Major League Baseball has asked Mississippi Senator Cindy Hyde-Smith to return the $5,000 donation made to her re-election campaign after Popular Information revealed that the league made the fiscal contribution to the polarizing politician, inciting strong fan backlash; Hyde-Smith was caught on video making offensive comments that have stoked racial tensions. MLB’s PAC (political action committee) donates to politicians to obtain the influence necessary to retain its antitrust exemption (means: as a state centric business, MLB is not subject to federal commerce laws); the league has also benefited from the passing of the Save America’s Pastime Act, a law designed to minor league salaries low (see: no minimum wage, no overtime). The Republican incumbent will face Democrat Mike Espy (attempting to become state’s 1st African American Senator) in today’s special runoff election; she’s a heavy favorite to win.
Howie Long-Short: The league has insisted the donation was made “in connection with an (early November) event that M.L.B. lobbyists were asked to attend” and that they were unaware of Hyde-Smith’s comments at the time, but the campaign didn’t report the contribution until 11.23; nearly 2 weeks after her inflammatory comments went viral. Even if you take MLB’s word at face value, that they didn’t ignore Hyde-Smith’s inflammatory remarks in their own best interests (hoping no one would notice), it’s fair to ask why the league hadn’t proactively demanded the campaign return the funds once they were made aware of what she said; of course, the same could be asked of Walmart, AT&T, Pfizer, Union Pacific and Boston Scientific.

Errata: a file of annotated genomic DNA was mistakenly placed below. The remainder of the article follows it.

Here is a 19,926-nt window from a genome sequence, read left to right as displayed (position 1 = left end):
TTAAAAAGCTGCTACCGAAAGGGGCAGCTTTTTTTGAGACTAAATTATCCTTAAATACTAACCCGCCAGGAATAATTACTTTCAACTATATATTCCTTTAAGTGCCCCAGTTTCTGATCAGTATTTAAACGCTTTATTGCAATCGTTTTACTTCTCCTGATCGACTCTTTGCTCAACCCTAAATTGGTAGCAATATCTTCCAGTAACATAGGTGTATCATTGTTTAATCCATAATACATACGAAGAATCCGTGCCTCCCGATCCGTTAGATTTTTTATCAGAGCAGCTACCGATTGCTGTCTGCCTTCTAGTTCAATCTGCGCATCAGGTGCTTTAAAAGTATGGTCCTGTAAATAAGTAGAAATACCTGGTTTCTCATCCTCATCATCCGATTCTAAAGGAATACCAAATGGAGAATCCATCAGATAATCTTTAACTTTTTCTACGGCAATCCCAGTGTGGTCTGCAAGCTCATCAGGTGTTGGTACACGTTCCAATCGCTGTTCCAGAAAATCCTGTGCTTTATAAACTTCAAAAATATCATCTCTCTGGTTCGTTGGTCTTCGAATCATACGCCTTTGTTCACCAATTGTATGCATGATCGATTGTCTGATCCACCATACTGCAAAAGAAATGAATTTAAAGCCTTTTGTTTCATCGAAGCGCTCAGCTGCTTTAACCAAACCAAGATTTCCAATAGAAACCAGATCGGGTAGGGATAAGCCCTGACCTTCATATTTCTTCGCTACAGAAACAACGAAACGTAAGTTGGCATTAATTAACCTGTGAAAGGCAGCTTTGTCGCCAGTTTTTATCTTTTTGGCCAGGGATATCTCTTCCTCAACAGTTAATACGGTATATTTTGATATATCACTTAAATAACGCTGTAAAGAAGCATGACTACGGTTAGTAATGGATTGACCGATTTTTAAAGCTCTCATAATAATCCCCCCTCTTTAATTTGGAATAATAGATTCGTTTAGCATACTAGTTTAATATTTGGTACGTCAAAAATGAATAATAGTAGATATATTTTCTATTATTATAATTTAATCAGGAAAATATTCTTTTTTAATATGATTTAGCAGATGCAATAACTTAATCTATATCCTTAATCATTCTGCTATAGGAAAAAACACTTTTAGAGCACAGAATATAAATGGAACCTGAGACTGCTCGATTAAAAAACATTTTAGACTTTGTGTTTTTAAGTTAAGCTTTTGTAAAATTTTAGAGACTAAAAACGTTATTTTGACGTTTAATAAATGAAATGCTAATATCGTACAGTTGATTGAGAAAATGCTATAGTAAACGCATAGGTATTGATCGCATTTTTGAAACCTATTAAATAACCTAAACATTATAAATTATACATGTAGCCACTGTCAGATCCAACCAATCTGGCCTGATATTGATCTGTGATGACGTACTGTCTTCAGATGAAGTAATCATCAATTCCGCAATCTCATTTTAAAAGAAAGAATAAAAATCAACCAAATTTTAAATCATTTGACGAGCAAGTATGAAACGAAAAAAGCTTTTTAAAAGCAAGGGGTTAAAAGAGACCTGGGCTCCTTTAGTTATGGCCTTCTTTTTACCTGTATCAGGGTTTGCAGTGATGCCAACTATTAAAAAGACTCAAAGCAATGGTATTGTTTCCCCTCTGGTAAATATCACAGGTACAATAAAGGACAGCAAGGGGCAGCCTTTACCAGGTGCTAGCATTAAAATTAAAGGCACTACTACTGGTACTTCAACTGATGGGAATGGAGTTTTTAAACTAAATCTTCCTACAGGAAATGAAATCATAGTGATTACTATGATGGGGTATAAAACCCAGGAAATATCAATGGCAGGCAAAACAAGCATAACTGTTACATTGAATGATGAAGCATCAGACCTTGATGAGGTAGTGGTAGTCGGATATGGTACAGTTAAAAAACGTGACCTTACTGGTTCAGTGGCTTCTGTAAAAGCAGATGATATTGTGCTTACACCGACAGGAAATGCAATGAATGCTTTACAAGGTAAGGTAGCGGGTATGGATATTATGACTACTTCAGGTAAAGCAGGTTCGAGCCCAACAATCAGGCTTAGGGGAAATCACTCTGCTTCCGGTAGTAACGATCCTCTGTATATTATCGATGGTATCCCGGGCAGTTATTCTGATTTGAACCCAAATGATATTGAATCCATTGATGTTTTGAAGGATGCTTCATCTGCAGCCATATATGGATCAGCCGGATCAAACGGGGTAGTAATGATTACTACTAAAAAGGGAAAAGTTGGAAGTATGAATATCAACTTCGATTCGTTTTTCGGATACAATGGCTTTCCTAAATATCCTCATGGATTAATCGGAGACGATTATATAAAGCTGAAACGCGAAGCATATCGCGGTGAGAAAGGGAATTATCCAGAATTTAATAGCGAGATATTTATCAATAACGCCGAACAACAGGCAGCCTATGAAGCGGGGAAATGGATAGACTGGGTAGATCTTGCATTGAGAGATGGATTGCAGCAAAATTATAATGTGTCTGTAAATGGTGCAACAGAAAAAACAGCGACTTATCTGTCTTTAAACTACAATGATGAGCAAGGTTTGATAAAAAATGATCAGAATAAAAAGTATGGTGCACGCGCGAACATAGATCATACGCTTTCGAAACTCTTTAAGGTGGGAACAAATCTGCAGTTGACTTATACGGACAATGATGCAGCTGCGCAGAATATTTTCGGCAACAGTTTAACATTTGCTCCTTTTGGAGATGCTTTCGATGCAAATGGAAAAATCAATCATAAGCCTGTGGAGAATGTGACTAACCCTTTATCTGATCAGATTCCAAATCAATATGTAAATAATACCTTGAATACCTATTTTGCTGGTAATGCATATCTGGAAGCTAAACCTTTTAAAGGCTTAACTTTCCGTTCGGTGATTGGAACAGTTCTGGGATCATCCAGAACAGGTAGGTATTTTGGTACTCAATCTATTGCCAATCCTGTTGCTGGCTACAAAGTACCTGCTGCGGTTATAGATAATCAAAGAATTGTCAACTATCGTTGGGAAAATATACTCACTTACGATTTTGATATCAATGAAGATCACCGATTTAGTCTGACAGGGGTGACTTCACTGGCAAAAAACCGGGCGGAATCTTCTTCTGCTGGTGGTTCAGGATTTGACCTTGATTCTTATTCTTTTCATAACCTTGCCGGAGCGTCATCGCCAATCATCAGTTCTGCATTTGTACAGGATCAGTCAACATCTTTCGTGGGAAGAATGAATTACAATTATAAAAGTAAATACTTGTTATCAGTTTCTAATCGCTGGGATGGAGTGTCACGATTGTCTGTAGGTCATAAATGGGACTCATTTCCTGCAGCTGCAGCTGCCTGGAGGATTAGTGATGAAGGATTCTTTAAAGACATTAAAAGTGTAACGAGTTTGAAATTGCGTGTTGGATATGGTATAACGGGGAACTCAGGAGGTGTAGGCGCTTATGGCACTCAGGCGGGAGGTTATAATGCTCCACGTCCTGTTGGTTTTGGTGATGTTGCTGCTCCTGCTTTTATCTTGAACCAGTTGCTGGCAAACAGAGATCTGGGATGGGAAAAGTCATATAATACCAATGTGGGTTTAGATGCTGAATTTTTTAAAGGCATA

While $5,000 may not sound like a large donation from a business that generates more than $10 billion/year, it’s the maximum amount permitted by law.
The decision to donate to Hyde-Smith was a poor one, but contributions to political campaigns are common practice. In fact, “the Office of the Commissioner of Major League Baseball PAC donated $245,500 to dozens of federal candidates (across both parties) during the 2018 election cycle.”
It must be noted that Popular Information also disclosed that SF Giants owner Charles Johnson and his wife Ann each individually contributed $2,700 to the Hyde-Smith campaign. The Johnson’s are going to have a tough time selling the public they were unaware of what Hyde-Smith believes in. Just one month earlier, Ann made a $1,000 donation to a Super PAC called the “Black Americans for the President’s Agenda”; the group responsible for the racist radio ad targeting black voters, that aired during the Arkansas midterm congressional election cycle.
Fan Marino: Getting caught donating to a perceived racist is a bad look for a league that touts diversity (see: Jackie Robinson Day) and inclusion (see: Play Ball initiative, ambassadors for inclusion).
Mississippi has no major-league baseball teams, but the state is home to 2 minor-league clubs; the Biloxy Shuckers and the Mississippi Braves. The Shuckers are the Brewers Double-A affiliate, while the Braves are Atlanta’s Double-A team.
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